Last year integration was a bit of a theory but this year progress was made. There are GP leads for most neighbourhoods, meeting of workers in neighbourhoods, neighbourhood data sets and a neighbourhood management structure and even money for community link workers and wellbeing development (In North only).

Now everything is starting to be linked up at a neighbourhood level, there’s only one remaining problem, how to integrate neighbourhoods with services at city-wide level.

And they shall become one
One hospital, one LCO (Local care organisation, one commissioner (and one Clinical Commissioning Group. The endless cycle of the universe continues. These are the three and a bit pillars on which the future of health and social care in Manchester sits. Our hopes for the future, as always, turn out to be a need for restructuring.

North Manchester General Hospital really isn’t doing so well, it will be joined it with the other hospitals in Manchester, once it’s been fixed by the hospitals in Salford. The many providers of community care don’t work so well together, so let’s join them together in a £1 billion pound “special purpose vehicle”. Health and social care needs to work together so let’s do joint commissioning (just like we used to have a few years ago before it was closed down when the Government decided we needed CCGs).

No idea why anyone ever thought having 3 CCGs was a good idea when every other borough in GM has a single one.

The force within
One of the big problems in Manchester is people, ordinary people that is, who just refuse to take responsibility for themselves and who are dependent on others, unlike everyone else who isn’t dependent. However can we get them to take more responsibility and look after themselves properly? Or might there be some problem with what we are doing? Maybe, gods forbid, it’s our behaviour that needs changing.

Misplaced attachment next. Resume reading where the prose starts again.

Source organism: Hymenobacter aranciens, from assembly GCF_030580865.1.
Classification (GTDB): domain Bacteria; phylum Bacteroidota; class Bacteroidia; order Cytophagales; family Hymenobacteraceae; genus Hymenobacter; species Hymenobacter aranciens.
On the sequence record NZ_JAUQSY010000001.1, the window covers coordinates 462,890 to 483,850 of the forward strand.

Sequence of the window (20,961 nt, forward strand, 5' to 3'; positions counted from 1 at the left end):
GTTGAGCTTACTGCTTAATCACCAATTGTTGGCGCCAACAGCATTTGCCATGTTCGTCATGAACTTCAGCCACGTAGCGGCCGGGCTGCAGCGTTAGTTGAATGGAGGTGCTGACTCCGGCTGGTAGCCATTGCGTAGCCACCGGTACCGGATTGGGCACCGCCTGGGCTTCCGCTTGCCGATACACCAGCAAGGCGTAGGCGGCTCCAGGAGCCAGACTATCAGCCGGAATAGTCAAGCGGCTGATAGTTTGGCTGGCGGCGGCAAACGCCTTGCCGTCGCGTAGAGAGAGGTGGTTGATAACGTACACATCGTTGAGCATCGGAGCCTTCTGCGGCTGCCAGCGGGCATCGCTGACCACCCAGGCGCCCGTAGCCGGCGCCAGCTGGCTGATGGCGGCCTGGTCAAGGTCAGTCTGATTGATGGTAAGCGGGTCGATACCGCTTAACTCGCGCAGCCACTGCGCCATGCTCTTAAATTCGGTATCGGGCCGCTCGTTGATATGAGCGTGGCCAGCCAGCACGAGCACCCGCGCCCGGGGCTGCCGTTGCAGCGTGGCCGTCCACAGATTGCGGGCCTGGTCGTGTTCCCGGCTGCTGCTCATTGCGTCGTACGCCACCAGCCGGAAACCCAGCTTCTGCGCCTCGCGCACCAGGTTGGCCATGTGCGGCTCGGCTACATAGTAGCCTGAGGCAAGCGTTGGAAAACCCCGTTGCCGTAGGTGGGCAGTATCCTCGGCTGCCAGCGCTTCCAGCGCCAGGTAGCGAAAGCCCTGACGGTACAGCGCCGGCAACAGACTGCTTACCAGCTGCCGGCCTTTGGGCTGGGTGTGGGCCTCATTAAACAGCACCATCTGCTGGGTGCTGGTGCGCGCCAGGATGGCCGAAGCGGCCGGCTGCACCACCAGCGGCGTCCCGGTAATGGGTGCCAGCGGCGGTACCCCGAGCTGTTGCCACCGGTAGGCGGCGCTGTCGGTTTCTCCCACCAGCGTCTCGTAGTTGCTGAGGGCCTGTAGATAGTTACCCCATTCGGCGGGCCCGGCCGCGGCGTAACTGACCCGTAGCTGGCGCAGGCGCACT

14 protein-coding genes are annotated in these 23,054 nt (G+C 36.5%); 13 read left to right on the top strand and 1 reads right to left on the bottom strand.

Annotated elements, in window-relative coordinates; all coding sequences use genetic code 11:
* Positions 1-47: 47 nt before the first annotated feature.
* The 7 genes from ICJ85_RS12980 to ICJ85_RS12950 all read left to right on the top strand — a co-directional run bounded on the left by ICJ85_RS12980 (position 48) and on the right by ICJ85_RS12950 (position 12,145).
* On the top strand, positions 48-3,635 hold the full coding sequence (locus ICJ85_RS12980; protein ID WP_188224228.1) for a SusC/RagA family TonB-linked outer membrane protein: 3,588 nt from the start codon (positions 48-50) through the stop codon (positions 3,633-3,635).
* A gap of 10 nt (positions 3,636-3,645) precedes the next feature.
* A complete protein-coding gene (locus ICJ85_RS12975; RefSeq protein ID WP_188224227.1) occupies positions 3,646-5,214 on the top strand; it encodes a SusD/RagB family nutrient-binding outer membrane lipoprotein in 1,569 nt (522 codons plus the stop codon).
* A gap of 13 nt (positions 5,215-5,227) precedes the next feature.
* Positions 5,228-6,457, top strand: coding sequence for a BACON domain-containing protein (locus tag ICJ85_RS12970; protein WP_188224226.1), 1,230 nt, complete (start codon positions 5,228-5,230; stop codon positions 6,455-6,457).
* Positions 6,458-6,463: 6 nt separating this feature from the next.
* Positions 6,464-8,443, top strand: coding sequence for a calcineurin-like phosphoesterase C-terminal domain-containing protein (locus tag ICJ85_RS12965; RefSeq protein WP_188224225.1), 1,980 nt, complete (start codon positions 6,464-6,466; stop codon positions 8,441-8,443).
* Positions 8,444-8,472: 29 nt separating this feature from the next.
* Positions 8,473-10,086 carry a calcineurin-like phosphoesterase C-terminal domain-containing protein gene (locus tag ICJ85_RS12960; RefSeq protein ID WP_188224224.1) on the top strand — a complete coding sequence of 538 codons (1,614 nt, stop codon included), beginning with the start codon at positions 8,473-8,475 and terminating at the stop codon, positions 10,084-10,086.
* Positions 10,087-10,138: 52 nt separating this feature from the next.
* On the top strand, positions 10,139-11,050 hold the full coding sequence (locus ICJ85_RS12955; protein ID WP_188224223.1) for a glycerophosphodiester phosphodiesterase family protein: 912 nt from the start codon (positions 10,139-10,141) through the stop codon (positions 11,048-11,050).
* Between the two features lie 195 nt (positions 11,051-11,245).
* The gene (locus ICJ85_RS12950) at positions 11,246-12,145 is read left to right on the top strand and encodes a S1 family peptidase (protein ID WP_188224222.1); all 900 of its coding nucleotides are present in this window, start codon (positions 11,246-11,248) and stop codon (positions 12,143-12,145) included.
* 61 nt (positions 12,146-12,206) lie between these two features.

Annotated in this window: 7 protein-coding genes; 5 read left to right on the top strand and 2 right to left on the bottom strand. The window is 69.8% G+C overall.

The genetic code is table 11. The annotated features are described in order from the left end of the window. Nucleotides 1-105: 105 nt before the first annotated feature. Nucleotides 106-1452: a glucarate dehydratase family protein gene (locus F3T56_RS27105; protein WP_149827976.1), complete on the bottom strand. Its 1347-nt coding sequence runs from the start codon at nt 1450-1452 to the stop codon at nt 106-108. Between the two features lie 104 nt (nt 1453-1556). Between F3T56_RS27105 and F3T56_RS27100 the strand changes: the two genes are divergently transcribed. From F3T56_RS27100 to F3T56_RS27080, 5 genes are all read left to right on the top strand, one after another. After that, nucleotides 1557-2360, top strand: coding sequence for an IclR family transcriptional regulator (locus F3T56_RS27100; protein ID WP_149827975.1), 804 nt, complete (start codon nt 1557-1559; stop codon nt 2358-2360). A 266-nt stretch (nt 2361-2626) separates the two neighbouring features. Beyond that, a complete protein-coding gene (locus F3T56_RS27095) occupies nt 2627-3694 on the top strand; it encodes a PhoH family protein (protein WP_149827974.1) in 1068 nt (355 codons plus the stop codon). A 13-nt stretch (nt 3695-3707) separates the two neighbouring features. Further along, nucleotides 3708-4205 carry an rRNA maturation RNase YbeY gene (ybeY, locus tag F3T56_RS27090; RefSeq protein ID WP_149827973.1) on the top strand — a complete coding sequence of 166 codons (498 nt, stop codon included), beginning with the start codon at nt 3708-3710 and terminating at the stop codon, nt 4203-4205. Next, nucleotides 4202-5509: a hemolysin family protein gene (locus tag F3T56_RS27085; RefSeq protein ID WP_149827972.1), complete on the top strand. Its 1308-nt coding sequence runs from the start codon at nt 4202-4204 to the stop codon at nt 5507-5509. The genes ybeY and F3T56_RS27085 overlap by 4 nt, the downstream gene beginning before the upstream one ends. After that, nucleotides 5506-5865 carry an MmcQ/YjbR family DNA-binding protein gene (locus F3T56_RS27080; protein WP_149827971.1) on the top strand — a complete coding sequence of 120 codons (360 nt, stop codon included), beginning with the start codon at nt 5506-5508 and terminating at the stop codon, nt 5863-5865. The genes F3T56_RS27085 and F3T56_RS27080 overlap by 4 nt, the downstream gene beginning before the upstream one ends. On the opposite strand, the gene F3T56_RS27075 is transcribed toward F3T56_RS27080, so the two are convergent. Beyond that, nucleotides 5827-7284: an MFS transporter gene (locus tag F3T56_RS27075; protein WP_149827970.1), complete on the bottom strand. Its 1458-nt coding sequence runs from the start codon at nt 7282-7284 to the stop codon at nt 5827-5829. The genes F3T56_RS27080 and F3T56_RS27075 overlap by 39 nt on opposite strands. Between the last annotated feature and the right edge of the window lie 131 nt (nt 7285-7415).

The change, as ever, starts with us. We only truly have the power to change ourselves and through that change we change others. The enabling self-care strategy and other initiatives in the city are about how health and social care staff can work in a way that starts from what the strengths that people have and what they want to achieve rather than solely focussing on their problems.

Deep Impact
Several years ago astronomers (that is everyone involved in health and social care policy) saw the comet of social care approaching. There was much debate. There was much weeping and wailing and a few attempts to divert the comet (e.g. The Care Act) but nothing worked. The only solution was large amounts of money and there isn’t enough ever going to be enough of that on the whole planet earth, well not if we want to keep taxes low. 2017 is when it hits!

GM
Weak limerick as can’t think of anything humorous. Anyone got a better one?

There once was a man called Tim
Who wanted to be mayor of GM
He counted the money
That’s not very funny!
And decided to go back to Lymm
 

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Comments

Submitted by Nigel Rose on

There once was a Devolution
Which everyone hoped the solution
No money to spend
So Burnham phoned a friend
And Hammond asked May. Oh bollocks.

 

From Chris Larkin from the Stroke Association
 

Submitted by Nigel Rose on

Contributed by Macc's staff member Karen Dyson

Nineteen seventy four – since when
GM’s had not one council but ten
But now devolution
Has found a solution
And stuck ‘em together again

There once was an MP called Burnham
Who said, ‘public opinions? I spurn ‘em!
Despite former rejection
Of a Mayoral election,
Now they’ve got me! (That’ll learn ‘em!)